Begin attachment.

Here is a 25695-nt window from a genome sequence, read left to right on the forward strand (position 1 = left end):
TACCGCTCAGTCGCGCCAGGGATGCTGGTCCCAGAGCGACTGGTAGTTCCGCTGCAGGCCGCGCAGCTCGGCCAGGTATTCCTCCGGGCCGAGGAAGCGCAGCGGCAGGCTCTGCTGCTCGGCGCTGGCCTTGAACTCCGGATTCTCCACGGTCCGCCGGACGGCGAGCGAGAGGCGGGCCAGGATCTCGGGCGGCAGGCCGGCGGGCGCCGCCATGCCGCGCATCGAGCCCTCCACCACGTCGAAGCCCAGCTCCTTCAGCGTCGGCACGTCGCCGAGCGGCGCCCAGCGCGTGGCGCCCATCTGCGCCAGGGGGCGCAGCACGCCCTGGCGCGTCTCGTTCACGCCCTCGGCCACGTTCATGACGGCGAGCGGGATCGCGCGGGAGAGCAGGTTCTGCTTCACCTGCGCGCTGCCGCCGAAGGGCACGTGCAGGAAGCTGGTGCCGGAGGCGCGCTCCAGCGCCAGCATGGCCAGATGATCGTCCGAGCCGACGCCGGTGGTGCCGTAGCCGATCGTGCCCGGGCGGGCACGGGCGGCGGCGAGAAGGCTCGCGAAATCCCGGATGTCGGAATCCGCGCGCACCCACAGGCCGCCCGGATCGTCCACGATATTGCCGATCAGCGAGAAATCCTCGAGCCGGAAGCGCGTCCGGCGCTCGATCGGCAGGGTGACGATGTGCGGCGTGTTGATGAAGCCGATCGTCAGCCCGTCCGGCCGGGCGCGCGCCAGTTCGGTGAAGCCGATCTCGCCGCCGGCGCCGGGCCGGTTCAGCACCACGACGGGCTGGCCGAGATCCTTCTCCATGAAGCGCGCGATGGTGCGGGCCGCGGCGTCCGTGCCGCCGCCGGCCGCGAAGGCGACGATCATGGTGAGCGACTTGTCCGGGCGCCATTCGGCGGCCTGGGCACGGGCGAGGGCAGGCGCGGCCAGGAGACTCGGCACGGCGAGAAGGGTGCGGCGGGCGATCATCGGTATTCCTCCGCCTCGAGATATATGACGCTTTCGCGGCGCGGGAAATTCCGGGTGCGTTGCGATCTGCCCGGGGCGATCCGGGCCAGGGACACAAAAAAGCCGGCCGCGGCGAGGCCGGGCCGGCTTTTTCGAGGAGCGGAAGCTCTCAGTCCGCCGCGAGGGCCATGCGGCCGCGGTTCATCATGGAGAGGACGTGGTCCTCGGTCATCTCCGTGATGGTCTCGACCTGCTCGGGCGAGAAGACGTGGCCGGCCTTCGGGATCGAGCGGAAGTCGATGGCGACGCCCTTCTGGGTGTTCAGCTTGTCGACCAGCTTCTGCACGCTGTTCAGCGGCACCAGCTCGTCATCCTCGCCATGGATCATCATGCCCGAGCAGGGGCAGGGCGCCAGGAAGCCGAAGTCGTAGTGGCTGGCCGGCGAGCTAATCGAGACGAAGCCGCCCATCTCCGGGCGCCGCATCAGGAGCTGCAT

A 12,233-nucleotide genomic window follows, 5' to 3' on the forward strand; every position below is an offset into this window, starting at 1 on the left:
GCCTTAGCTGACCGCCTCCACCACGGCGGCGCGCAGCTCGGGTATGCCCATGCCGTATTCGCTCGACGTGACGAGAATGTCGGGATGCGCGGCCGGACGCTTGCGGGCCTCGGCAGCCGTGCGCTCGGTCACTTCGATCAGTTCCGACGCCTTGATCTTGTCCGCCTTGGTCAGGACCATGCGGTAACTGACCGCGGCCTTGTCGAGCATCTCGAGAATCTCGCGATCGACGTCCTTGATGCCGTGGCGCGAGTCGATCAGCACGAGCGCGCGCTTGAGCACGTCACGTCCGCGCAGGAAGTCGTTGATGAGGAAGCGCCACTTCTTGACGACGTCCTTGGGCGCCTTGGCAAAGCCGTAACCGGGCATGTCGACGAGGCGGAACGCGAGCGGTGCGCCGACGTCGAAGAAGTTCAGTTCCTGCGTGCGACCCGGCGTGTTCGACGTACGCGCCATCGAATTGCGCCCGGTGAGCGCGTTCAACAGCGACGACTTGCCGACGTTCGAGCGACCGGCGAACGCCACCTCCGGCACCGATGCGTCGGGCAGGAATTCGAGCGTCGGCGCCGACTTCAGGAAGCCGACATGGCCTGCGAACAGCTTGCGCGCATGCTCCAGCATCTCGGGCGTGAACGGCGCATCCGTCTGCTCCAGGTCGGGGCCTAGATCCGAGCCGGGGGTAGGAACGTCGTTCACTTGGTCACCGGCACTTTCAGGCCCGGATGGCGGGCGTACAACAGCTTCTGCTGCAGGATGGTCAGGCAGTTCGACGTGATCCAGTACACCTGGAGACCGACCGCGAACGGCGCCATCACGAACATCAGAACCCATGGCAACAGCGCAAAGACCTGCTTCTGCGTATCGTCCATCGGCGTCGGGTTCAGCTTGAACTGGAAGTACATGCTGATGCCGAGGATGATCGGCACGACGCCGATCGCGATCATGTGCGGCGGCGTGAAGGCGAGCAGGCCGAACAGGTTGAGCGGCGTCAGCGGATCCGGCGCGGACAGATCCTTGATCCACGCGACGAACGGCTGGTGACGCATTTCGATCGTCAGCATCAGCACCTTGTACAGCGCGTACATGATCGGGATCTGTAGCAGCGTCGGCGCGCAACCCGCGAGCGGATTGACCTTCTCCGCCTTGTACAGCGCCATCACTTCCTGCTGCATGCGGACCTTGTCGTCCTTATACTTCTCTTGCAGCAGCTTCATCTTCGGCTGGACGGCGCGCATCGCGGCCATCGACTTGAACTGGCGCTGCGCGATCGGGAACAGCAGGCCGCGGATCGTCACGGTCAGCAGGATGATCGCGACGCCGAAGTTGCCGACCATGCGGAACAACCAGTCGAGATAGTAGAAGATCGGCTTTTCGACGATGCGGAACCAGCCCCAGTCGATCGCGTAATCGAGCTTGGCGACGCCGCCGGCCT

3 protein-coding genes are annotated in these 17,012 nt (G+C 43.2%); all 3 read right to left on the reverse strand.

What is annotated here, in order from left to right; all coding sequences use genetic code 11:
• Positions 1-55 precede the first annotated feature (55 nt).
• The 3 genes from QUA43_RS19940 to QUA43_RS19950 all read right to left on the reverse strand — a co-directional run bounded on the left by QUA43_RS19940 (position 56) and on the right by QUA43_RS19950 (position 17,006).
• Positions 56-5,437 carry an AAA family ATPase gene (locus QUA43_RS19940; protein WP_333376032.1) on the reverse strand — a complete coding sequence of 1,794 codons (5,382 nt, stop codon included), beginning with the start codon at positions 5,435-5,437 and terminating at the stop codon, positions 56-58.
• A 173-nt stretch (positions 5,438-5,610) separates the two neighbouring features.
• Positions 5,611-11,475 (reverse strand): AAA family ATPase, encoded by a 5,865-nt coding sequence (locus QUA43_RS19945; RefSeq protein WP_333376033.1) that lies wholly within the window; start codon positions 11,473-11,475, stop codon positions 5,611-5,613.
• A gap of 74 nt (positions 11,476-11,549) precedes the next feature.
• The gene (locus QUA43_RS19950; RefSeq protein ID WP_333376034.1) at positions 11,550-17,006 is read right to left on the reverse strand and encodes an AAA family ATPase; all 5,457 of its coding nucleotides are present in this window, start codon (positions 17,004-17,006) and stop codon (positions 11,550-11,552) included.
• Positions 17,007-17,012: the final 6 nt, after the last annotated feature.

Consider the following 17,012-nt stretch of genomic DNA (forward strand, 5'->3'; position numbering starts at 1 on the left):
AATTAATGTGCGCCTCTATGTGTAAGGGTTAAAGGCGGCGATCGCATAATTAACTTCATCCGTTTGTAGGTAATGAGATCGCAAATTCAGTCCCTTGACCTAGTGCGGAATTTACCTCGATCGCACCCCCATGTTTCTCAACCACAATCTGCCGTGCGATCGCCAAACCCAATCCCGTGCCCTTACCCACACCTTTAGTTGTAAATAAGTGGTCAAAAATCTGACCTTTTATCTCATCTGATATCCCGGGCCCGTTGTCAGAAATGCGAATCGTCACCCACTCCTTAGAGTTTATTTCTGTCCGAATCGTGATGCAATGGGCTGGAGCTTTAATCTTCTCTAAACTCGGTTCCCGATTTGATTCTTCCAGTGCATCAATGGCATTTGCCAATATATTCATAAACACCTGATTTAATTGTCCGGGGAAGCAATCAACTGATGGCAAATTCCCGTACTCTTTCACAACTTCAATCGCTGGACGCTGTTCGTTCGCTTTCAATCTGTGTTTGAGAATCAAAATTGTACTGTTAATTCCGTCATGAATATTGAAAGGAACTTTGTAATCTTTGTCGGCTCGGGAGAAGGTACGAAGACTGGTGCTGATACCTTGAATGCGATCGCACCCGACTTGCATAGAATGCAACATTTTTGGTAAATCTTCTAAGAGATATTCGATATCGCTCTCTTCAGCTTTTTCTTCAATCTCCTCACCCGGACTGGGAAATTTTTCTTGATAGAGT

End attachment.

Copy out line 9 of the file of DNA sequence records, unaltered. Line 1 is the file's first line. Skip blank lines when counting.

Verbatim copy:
• Positions 56-5,437 carry an AAA family ATPase gene (locus QUA43_RS19940; protein WP_333376032.1) on the reverse strand — a complete coding sequence of 1,794 codons (5,382 nt, stop codon included), beginning with the start codon at positions 5,435-5,437 and terminating at the stop codon, positions 56-58.